In a recent paper in Biophysical Journal, Tubiana and his colleagues put that question to the test. The team mutated the genomes of 128 different single-stranded RNA viruses in silico using only synonymous mutations, which do not change the amino acids encoded. Then they used software to predict how the RNA would fold. Strikingly, mutations in just five percent of the genome were sufficient to wipe out genome compactness. This was true even if they preserved codon bias (the fact that some codons occur more frequently than others) and restricted mutations to protein-coding regions. “This strongly indicates that this compactness is evolutionarily selected for,” Tubiana says. These viral RNAs don’t just code for specific proteins but also for physical shape, he concludes.


This knowledge could be useful in the design of antiviral drugs. “In principle, one may be able to destroy this physical compactness and therefore hinder the reproduction of the virus,” Tubiana says. Plus, scientists are hoping to exploit viruses for therapeutics, such as engineering anti-cancer viruses. Understanding how capsid assembly works naturally will make this task easier.

The Physics of a Virus’s Shield

Many of the world’s deadliest viruses—including Ebola, HIV, and flu—are encased in a lipid envelope that shields them from the host immune system. Newly formed viruses steal pieces of the host cell membrane, into which they insert the viral spike proteins that will be used to latch onto new host cells. In a recent paper in Structure, scientists reported the first microsecond-timescale simulation of an influenza A virion’s envelope. Their goal:  To gain insight into the flu virus’s biophysical behavior, says lead author Tyler Reddy, PhD, a postdoctoral fellow at the University of Oxford.


In the future, scientists from the University of Oxford plan to build on their flu envelope model; for example, they may simulate its interaction with a host cell membrane, as pictured in this cartoon. Courtesy of: Heidi Koldsoe, University of Oxford.They based their models on abundant experimental data, including viral protein structure as well as the lipid composition of the envelope. “The details, the shapes of the models, come from experiments. But these experiments are largely static. With computer simulation, we can animate the system,” Reddy explains. “Basically, Newton’s laws of motion are being used to allow the atoms to wiggle and jiggle over time.”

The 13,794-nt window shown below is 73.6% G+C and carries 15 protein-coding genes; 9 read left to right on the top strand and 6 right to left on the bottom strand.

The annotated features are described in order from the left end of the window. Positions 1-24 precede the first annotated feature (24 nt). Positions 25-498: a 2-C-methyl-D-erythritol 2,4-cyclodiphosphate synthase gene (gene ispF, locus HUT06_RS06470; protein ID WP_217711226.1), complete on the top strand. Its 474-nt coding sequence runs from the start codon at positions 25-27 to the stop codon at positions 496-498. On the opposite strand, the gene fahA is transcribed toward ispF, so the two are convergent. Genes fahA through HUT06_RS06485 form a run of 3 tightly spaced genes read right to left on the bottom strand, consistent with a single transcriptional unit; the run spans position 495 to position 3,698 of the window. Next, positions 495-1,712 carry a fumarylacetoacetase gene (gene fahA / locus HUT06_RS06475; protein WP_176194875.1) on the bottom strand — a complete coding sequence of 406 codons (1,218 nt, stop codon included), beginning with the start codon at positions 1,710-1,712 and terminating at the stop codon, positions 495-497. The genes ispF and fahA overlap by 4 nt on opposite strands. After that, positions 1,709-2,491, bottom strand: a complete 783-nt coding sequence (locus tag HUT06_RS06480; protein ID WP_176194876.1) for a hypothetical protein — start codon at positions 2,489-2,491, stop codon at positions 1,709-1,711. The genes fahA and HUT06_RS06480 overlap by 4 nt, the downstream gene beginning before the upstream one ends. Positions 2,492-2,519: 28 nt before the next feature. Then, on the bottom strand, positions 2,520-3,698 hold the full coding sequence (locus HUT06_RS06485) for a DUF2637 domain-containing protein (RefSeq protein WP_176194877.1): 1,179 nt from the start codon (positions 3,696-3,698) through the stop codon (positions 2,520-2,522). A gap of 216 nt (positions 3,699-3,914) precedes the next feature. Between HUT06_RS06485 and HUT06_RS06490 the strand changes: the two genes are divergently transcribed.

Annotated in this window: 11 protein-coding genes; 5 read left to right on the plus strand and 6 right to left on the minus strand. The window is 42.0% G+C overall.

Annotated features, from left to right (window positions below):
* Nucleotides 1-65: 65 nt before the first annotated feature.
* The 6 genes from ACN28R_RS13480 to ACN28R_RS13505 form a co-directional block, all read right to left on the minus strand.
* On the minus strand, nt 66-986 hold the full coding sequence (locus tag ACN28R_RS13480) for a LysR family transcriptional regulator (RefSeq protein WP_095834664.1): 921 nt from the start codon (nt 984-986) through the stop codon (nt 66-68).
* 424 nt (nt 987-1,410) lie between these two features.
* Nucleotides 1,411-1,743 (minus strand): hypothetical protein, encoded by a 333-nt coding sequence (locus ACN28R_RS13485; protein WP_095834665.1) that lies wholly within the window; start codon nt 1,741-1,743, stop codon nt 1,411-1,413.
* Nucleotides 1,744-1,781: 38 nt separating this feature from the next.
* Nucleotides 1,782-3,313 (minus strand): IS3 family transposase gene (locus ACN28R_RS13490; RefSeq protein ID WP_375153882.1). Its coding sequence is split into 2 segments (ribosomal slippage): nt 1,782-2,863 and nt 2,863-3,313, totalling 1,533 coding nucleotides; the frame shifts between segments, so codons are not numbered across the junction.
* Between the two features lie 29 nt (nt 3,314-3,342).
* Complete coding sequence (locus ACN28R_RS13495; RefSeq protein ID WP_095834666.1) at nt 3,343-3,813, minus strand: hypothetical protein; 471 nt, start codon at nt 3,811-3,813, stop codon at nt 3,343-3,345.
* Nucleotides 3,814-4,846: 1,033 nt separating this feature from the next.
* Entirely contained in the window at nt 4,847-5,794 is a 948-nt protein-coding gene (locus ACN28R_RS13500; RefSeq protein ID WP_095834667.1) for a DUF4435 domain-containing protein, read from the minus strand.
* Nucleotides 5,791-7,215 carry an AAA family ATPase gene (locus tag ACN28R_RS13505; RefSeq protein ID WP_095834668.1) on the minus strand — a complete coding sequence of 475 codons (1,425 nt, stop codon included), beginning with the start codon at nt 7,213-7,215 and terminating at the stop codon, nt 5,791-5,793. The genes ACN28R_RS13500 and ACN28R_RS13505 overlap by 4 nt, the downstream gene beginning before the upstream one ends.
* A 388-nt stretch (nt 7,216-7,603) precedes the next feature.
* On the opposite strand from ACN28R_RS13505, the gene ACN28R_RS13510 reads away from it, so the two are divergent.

His team first modeled the envelope as a lipid ball in a water droplet. Once the ball (vesicle) relaxed into equilibrium, they inserted viral spike proteins into the model and capped some lipids with sugars to fashion the glycolipids that account for 12 percent of the envelope. Though the model was coarse-grained to reduce computational demands, their five-microsecond simulations still took a year to run on a high-performance supercomputer.


The simulations revealed that the surface glycolipids slow down the movement of both spike proteins and lipids. “That makes sense because they’re basically these physical obstructions on the surface of the virus,” Reddy says. Low envelope mobility may help explain how flu viruses can survive in water for up to three years, he says. Reddy’s team also showed that the spike proteins don’t clump in the presence of glycolipids, which likely facilitates host cell binding but may also make the virus vulnerable to host antibodies.


Reddy’s team is working on a bigger simulation that incorporates both the flu virus and the host cell membrane to see how they interact. Eventually, they hope to use their model to probe how flu virions respond to different drugs.


These computer simulations reveal new insights into how viruses reproduce and spread. Beyond the implications for medicine, viruses’ slick anatomies also evoke wonderment. Muthukumar says: “Viruses are very beautiful objects.”